2. Exquisite pain is quite the term. I cringed while reading this post – remembering and imagining. Although we didn’t have latch problems the first time around, the nursing was definitely a trial for the first month or so. The good news was that with everything being so overwhelming in general, all I could really focus on was one day at a time. Maybe that’s what gets you through in the end. That and great family and friends (and the occasional weep and more yhan the occasional snuggle). Hope tomorrow’s appointment offers some advice/help/relief!

    • I think I found it easier to focus on one day at a time last time for some reason Tammy. This time, the fact that I know how much better things are going to get is making me impatient to get to that point already, if that makes sense! And I do feel bad for complaining when everything else is going so well. 🙂

      Hope you’re feeling well. Xxx

      • I think complaining over exquisite pain is very justified. 🙂 I hope things improve soon. Sending lots of happy nipple thoughts your way. 🙂

  3. I know that this might not be very popular but I found once I ditched the lanolin it became easier. With both the boys, their mouth slid & slipped on the lanolin which made the latch slightly off, even though they fed well. Which resulted in cracks and more pain. I started cleaning the lanolin off extremely well before feeds to see how it improved the feed & latch, then found that the pain decreased in just 1 day. At that point I sopped using it altogether. Worth a try to wipe it off completely before feeding though. You’ll get there. The first while is worst.
    Caítríona recently posted..Cookbook AddictionMy Profile

  4. Plese please please get yourself to a bf support group! Just because you’ve read books and watched videos doesn’t mean you’re not hoing to benefit from another opinion or point of view. Toe curling pain is not normal. Please get another opinion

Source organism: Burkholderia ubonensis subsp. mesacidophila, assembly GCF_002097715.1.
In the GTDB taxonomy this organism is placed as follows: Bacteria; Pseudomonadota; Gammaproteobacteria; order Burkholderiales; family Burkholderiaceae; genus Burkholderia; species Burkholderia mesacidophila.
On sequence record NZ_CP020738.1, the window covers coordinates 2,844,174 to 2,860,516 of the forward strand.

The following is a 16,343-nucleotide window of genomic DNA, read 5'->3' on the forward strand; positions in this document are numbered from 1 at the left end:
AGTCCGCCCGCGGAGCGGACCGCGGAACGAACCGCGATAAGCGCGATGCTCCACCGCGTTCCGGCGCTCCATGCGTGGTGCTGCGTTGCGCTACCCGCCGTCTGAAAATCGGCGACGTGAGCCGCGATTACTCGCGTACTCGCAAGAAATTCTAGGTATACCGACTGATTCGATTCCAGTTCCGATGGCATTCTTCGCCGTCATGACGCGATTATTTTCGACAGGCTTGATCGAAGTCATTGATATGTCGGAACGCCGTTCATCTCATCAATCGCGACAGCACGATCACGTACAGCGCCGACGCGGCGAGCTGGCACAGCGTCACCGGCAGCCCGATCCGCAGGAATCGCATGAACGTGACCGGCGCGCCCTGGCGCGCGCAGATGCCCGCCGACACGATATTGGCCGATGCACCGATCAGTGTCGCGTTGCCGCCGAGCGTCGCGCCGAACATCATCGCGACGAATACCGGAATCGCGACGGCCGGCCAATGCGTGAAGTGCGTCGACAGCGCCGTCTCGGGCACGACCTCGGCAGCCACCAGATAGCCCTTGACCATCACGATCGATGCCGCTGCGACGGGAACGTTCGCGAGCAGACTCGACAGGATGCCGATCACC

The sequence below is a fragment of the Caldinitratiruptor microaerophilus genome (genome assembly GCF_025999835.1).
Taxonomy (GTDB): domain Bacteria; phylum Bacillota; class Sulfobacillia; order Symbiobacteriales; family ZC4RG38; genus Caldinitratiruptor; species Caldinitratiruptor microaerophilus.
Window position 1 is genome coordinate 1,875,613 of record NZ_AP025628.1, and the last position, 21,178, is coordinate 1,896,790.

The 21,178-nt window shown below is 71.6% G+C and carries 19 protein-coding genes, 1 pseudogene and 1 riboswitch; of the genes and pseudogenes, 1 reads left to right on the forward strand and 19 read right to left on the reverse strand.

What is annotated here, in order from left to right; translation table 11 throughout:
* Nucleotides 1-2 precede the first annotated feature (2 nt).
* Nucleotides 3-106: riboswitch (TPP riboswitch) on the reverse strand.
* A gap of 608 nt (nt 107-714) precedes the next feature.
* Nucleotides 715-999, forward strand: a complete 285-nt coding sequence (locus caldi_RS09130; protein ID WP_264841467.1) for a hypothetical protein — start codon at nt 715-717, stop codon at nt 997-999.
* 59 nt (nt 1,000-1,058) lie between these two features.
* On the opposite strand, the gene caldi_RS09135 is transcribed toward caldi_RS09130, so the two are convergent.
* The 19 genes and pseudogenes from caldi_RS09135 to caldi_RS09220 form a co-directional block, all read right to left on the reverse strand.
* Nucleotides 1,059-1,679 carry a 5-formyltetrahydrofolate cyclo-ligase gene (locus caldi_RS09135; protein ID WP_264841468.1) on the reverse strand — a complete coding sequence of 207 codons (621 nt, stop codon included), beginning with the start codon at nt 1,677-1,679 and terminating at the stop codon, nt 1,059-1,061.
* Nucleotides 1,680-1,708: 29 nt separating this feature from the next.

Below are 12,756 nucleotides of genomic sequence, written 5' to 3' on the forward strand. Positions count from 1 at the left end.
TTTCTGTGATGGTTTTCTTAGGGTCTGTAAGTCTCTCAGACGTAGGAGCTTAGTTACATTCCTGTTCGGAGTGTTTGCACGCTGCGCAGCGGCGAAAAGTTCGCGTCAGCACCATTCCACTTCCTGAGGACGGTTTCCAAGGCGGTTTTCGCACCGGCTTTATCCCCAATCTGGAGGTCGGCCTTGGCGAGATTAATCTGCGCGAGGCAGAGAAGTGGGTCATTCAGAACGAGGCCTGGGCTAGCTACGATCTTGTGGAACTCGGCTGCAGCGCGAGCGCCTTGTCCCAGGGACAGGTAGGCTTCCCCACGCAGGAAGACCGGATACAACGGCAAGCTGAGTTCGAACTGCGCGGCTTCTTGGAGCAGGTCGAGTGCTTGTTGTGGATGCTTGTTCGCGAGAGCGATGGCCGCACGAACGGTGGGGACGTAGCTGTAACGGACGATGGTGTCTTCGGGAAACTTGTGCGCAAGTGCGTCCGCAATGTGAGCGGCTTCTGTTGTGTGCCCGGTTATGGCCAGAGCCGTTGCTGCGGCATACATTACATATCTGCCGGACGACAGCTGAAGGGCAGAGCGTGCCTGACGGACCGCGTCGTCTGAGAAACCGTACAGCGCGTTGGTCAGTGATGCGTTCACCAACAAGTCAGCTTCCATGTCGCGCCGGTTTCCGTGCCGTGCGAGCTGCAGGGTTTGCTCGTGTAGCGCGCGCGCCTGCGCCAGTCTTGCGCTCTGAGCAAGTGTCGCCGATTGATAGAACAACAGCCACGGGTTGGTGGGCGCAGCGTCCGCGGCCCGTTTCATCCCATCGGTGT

• Don’t worry Karen. I agree with you that this can’t be normal. I’m asking for help today, and I’ve been calling on all my friends from the local BF group for advice. (I should add that I totally agree about the importance of finding a good support group – the local group got me through so much last time around. )

  5. You’ll get through it! I suffered two bouts of mastitis (OUCH OUCH OUCH OUCH) and that initial latch-on pain was hell. Just remember all the benefits, how well Little Woman is doing and all the cash you’re saving not buying formula!

    • Thanks Sara. Hopefully we’ll get there soon.

  6. Hi Lisa, love your blog! I used to describe and justify the pain by comparing it to learning a new instrument. I had never used my boobs and nipples before and the new constant use was similar to the hours that say a new guitarist spends practicing. Anyone that has tried to learn the guitar will know of the tender sore and cracked fingers that you get until they toughen up! My nipples and fingers for that matter, are as tough as old boots now! Hang on in there 🙂
    curiousrachel recently posted..Just being curious… RuaMy Profile

    • Thanks Rachel. One feed at a time right?

  7. Hi Lisa,
    Oh I’m remembering it all just reading it! I had similiar problems with my first fella and used to bite on a pencil when he was latching on! I rang the free lactation nurse in the Rotunda and spent an hour with her putting him on and off until we (me and him) got it right. It was the best but sorest hour ever and in no time we were sorted. I got conflicting advice on creams and guards with the logic being your skin has to toughen up. I did however feel massive but much better wandering around the house bra-free between feeds.